DROM program combines music, exercise and meditation
Frost Manor residents have been “drumming up” some fun and exercise in recent months.
In March, Amy Whitehead, who was then a life enrichment aide, participated in an online training session with then-life enrichment co-ordinator (LEC) Lyndsay Burton to learn about the DROM program and bring it back to the Lindsay, Ont. long-term care home’s residents.
The name DROM is derived from merging drumming techniques with the meditation chant called the “om”.
Each session starts with a focus on breathing to relax everyone and get participants ready. The second segment is the “energized portion” where multiple songs for the drumming session are performed by residents beating drumsticks on stability balls to the beat of songs Amy, who is now the Frost Manor LEC, plays for them. The final segment, the “calming portion”, focuses on positive affirmation and meditation.
Amy says the program, which is held in small groups to adhere to protocols in place to keep everyone safe during the COVID-19 pandemic, has been a big hit with residents.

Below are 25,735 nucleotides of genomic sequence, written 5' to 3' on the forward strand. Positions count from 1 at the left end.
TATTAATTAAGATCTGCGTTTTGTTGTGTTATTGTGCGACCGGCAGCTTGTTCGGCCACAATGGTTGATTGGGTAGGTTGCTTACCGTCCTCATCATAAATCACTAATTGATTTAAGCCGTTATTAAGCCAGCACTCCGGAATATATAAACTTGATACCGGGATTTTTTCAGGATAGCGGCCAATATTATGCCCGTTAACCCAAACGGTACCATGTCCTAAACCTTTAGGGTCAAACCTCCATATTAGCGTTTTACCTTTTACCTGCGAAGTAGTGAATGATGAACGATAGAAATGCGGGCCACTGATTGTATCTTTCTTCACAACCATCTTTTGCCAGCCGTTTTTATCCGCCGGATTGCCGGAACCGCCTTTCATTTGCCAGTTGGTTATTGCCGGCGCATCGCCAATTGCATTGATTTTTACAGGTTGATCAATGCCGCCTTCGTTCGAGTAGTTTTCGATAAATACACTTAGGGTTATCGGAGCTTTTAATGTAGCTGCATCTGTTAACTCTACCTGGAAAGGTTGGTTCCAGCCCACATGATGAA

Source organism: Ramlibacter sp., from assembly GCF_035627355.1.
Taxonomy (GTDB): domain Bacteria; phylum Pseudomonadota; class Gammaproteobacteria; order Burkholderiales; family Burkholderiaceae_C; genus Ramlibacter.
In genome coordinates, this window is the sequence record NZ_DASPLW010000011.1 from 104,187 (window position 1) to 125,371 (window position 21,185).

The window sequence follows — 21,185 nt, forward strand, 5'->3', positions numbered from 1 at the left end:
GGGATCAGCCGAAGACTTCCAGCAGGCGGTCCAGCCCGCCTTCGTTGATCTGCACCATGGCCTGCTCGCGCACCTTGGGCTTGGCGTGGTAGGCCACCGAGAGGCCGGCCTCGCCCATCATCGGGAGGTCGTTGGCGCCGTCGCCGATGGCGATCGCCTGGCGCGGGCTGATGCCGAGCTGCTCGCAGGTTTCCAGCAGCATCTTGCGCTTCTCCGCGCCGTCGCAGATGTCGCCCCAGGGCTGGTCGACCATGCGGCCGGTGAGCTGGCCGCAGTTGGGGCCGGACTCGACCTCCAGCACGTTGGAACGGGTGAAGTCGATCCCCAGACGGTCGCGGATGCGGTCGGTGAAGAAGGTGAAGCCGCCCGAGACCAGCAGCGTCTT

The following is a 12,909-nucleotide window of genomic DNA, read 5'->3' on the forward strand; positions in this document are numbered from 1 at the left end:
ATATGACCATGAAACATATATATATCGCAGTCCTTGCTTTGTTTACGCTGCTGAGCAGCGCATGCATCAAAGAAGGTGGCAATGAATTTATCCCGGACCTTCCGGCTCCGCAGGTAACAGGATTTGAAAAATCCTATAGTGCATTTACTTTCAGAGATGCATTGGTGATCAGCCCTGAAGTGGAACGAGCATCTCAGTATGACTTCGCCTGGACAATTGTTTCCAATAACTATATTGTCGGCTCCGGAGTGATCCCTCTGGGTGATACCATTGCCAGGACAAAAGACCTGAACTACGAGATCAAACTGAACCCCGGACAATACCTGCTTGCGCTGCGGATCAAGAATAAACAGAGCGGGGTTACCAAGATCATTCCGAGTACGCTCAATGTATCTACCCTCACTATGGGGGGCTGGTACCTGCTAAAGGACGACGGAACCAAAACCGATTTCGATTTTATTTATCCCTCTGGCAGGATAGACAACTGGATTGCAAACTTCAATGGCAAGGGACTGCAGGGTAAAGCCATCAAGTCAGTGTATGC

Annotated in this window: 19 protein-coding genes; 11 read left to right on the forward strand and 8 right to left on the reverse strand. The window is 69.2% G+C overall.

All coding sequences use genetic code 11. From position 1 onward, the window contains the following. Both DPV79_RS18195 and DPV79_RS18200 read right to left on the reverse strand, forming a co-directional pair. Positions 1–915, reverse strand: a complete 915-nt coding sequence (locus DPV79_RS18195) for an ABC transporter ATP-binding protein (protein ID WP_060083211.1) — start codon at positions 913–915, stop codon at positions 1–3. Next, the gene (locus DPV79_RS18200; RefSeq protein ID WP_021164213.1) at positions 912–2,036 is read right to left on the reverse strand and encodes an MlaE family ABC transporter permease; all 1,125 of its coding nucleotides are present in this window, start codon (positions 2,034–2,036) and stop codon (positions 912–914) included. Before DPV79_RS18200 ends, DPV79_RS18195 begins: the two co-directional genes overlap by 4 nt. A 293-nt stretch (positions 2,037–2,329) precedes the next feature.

“Everyone goes away feeling good and can carry on with their day on a positive note,” she tells The OMNIway.
Amy teaches residents different drumming patterns and techniques, and residents beat their drumsticks on the stability balls to the rhythm of songs.
“For one song, I got them to use their drumsticks (to the rhythm of) a song that had a trumpet session in it,” Amy says. “You can really get creative with all the different ways that you can drum.”
The timing of the program has been important, Amy says.
Before the pandemic was declared in March 2020, Frost Manor was hosting up to three live performances from local entertainers every week. Due to provincial restrictions, the home has not been able to have indoor entertainment since the pandemic began.
However, the music component of the DROM program is helping meet residents’ musical needs, Amy says.
“We really wanted to get something that we could do for them that would incorporate music because they’re really missing that,” she says.
“It was really great to be able to bring back some type of musical program for them, as well as an exercise program to get everyone moving. Everybody can laugh and have fun and, of course, this really amps up the positivity as well.”
The program is being held once every two weeks. Currently, Amy hosts the program, but two life enrichment aides have expressed interest in being trained to lead the activity. Once they are trained, Amy says she hopes to offer the program more often.
Given the DROM program’s success, Amy says she would recommend it to other long-term care homes.
“If you love music and you’re a fun and positive person, I absolutely recommend it to everybody.”
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